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Chapter 11: Water

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Chapter 11: Water

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Chapter 11: Water

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  1. Chapter 11: Water

  2. Section 1: Water Resources • Some of the water we drink today has been around since water formed on Earth billions of years ago • Water is essential to life on Earth • Humans can only survive a for days without water

  3. The Water Cycle • Earth has an abundance of water in all forms: solid, liquid, and gas • Water is renewable because it gets circulated through the water cycle where water molecules travel between the surface and atmosphere • Water vapor (a gas) rises into the air • Water vapor cools as it rises through the atmosphere and condenses into droplets forming clouds • Water falls back down to Earth as precipitation • Oceans are an important part because so much of water on Earth is in the ocean

  4. Global Water Distribution • 71% of Earth's surface is covered with water, but 97% of water on Earth is salt water • Only a small percentage is liquid, fresh water that humans can use • It is found in lakes, rivers, and beneath Earth's surface

  5. Surface Water • Surface water is fresh water on Earth's land surface • It's found in lakes, rivers, streams, and wetlands • Throughout history, people have built cities near reliable sources of surface water • Rivers, lakes, and streams provide drinking water, water to grow crops, food, power for industry, and transportation

  6. River Systems • Streams form as water from falling rain and melting snow drains from mountains, hills, plateaus, and plains • As streams flow downhill, they combine with other streams and form rivers • As streams and rivers move across land, they form a flowing network of water called a river system • The Mississippi, the Amazon, and the Nile are enormous river systems • The Amazon is the largest river system in the world

  7. Watersheds • The area of land drained by the river is called a watershed • Pollution anywhere in a watershed may end up polluting a river • The amount of water entering a watershed changes throughout the year • Rapidly melting snow, spring and summer rains, etc. can dramatically increase the amount of water in a watershed • Communities depending on these watersheds can be severely affected by changes in the river system

  8. Groundwater • Most of the freshwater available to humans cannot be seen because it exists underground • Water beneath Earth's surface in sediment and rock formations is called groundwater • The point where rocks and soil are saturated with water is called the water table • The water table can be at the surface or way below the surface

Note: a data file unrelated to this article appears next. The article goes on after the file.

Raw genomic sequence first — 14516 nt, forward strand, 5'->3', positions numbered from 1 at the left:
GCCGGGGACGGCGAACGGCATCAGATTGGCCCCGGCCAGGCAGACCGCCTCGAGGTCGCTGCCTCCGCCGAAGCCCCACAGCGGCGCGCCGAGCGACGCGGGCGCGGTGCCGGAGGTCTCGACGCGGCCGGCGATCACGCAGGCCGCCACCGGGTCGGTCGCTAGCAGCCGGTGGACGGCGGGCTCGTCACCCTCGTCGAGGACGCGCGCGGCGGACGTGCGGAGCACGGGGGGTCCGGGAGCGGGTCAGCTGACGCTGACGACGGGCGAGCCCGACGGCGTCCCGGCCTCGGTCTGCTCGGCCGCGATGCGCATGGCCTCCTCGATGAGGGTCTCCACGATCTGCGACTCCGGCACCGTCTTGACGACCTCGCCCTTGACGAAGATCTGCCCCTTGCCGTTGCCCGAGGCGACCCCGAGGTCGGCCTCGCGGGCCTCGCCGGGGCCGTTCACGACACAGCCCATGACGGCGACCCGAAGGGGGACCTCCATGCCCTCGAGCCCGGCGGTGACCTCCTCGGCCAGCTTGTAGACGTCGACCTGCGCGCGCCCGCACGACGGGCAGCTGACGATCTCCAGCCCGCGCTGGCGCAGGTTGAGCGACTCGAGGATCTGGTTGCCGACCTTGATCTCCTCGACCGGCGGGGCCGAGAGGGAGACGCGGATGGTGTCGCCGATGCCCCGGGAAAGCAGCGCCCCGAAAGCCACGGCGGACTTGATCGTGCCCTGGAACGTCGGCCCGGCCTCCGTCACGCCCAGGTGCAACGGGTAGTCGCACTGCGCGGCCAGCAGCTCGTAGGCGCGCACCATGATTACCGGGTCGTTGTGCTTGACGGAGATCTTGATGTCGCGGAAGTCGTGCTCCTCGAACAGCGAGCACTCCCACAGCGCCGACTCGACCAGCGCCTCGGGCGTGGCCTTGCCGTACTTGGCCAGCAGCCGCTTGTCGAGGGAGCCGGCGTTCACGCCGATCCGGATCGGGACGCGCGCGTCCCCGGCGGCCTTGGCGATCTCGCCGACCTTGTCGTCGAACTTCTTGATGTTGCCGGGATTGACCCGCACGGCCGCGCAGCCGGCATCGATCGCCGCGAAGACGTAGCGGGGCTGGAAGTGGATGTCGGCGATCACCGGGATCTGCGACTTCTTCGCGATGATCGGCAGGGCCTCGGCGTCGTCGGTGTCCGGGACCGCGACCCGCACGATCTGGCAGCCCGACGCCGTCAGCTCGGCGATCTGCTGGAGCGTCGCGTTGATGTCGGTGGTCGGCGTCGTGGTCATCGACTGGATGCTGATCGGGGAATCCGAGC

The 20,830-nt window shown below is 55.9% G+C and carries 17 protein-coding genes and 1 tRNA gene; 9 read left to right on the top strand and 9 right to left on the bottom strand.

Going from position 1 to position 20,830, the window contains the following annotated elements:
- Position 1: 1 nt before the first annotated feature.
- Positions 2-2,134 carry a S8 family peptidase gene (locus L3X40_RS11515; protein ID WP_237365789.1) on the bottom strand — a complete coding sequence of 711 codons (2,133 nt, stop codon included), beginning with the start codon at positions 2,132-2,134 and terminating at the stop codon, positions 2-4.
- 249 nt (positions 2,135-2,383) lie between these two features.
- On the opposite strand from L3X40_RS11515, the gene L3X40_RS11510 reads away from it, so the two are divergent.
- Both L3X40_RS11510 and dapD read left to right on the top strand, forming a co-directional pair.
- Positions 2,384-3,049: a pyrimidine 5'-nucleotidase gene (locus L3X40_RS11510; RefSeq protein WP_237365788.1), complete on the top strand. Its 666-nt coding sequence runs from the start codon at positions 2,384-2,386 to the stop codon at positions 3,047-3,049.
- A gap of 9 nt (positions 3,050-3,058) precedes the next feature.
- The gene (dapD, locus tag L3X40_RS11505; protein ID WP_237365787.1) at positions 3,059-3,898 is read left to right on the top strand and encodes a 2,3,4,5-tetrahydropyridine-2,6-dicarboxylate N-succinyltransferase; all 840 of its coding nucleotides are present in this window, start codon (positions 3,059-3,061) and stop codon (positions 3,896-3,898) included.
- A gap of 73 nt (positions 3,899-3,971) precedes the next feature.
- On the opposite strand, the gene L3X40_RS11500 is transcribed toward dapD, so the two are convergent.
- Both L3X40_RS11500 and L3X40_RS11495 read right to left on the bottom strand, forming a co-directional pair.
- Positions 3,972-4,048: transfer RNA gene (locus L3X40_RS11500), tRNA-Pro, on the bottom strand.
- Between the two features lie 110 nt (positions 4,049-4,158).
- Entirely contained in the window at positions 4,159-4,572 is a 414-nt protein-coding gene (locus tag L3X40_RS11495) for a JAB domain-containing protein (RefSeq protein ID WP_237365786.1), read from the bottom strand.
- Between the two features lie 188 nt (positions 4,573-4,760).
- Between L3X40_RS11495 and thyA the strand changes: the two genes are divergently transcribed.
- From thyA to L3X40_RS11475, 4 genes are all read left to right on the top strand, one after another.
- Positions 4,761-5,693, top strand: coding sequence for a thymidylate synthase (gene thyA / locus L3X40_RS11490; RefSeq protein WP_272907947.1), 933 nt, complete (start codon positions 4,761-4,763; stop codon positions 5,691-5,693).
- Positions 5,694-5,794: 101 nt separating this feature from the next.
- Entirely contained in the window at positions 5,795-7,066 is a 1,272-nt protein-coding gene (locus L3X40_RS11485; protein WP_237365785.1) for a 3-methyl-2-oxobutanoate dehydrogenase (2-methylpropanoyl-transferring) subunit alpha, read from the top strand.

9. Aquifers • An aquifer is an underground formation that contains groundwater • The water table forms the upper boundary of an aquifer • Most aquifers are rock, sand, and gravel that have lots of space for water to accumulate • Groundwater can dissolve limestone rock formations filling vast caves with water creating underground lakes • Aquifers are an important water source for many cities and agriculture

  10. Porosity and Permeability • Although rocks appear to be solid, many kinds of rocks contain small holes or pores • Porosity is the percentage of the total volume of a rock that has pores • The more porous a rock is, the more water it can hold • The ability of a rock or soil to allow water to flow through it is called permeability • Materials that allow water to flow through are permeable; materials that do not let water flow through are impermeable

  11. Wells • If you go anywhere on Earth and dig a hole deep enough, you will eventually find water. • A hole that is dug or drilled to reach groundwater is called a well. • People dig wells because groundwater may be a more reliable source of water than surface water in some areas and because water is filtered and purified as it travels underground.

  12. The Recharge Zone • To reach an aquifer, surface water must travel down through permeable layers of soil and rock • The area of the Earth’s surface from which water percolates down into an aquifer is called a recharge zone • Recharge zones are environmentally sensitive areas because any pollution in a recharge zone can also enter the aquifer • Size of recharge zone is affected by the permeability of the surface above the aquifer • Structures such as buildings and parking lots can act as impermeable layers to reduce the amount of water entering an aquifer, so recharge zones must be managed carefully.

  13. Copy now, answer later • Describe the distribution of water on Earth. Where is most of the fresh water located? • Explain why fresh water is considered a limited resource. • Explain why pollution in a watershed poses a potential threat to the river system that flows through it. • Describe how water travels through rock. • Why is an underground lake an aquifer?